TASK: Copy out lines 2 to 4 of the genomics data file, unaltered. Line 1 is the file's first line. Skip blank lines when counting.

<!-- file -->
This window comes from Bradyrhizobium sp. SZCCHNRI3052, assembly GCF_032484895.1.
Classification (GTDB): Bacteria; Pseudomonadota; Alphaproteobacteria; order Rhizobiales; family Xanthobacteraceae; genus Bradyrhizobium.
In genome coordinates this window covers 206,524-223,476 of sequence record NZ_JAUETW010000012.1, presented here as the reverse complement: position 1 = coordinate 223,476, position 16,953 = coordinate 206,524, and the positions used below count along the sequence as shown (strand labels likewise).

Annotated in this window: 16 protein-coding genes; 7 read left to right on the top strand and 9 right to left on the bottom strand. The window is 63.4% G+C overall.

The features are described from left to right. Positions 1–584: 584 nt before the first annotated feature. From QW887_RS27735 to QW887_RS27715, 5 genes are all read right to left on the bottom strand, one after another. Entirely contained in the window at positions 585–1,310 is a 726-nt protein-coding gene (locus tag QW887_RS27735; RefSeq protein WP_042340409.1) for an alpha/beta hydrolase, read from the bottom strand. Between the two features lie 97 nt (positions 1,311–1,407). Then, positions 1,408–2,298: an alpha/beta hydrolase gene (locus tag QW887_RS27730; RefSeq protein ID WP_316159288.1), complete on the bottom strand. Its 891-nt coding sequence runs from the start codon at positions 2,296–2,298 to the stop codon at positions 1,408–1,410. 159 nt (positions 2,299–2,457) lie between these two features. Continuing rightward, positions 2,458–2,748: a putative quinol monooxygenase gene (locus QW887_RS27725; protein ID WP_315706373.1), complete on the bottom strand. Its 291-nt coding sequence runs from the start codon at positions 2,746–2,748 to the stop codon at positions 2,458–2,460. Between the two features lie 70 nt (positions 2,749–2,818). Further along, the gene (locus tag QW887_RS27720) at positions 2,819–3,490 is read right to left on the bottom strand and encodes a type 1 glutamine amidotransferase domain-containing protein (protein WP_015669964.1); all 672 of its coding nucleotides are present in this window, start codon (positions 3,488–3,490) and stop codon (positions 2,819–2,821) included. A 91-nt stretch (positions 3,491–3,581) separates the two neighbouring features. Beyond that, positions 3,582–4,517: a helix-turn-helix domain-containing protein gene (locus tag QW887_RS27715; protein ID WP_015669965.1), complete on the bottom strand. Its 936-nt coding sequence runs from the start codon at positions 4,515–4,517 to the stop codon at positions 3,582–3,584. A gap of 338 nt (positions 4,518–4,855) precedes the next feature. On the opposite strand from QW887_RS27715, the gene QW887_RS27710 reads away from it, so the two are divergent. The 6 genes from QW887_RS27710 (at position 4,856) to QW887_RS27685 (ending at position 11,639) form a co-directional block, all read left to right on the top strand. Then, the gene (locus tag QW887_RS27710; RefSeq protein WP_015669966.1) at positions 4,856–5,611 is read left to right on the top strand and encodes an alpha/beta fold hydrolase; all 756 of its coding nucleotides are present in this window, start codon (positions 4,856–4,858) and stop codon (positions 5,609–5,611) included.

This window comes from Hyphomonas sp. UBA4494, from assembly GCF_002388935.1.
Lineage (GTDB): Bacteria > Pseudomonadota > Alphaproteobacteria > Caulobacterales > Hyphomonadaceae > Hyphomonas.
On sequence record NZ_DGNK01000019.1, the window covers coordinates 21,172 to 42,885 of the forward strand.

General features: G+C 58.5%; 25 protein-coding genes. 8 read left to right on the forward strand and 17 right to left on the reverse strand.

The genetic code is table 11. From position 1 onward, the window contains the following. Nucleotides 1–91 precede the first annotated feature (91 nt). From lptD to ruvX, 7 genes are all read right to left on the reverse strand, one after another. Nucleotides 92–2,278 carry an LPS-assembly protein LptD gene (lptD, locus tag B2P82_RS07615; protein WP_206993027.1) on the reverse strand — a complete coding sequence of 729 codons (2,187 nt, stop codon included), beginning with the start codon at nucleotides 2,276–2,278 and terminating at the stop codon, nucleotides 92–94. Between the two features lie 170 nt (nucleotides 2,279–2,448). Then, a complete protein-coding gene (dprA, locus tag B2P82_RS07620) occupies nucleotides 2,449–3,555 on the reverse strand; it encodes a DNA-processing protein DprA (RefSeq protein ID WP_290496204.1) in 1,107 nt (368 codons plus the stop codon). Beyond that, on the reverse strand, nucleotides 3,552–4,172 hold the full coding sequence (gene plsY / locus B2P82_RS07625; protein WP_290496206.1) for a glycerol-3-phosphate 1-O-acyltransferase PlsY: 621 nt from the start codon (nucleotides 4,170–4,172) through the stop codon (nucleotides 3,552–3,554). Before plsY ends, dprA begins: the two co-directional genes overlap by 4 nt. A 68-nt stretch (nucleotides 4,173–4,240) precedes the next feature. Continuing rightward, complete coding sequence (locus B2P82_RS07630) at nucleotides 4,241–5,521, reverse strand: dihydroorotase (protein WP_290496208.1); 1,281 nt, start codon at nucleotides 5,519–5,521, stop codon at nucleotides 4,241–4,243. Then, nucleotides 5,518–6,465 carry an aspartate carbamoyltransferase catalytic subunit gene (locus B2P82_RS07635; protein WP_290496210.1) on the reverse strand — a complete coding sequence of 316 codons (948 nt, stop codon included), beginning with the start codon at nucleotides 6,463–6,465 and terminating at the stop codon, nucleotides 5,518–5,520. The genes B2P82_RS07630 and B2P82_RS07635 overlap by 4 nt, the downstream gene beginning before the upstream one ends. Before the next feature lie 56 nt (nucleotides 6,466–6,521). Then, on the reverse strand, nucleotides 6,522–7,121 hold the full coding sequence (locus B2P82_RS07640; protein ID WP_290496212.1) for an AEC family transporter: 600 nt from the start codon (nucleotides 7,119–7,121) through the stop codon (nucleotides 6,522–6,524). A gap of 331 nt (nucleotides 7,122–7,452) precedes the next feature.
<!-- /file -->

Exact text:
Classification (GTDB): Bacteria; Pseudomonadota; Alphaproteobacteria; order Rhizobiales; family Xanthobacteraceae; genus Bradyrhizobium.
In genome coordinates this window covers 206,524-223,476 of sequence record NZ_JAUETW010000012.1, presented here as the reverse complement: position 1 = coordinate 223,476, position 16,953 = coordinate 206,524, and the positions used below count along the sequence as shown (strand labels likewise).

Annotated in this window: 16 protein-coding genes; 7 read left to right on the top strand and 9 right to left on the bottom strand. The window is 63.4% G+C overall.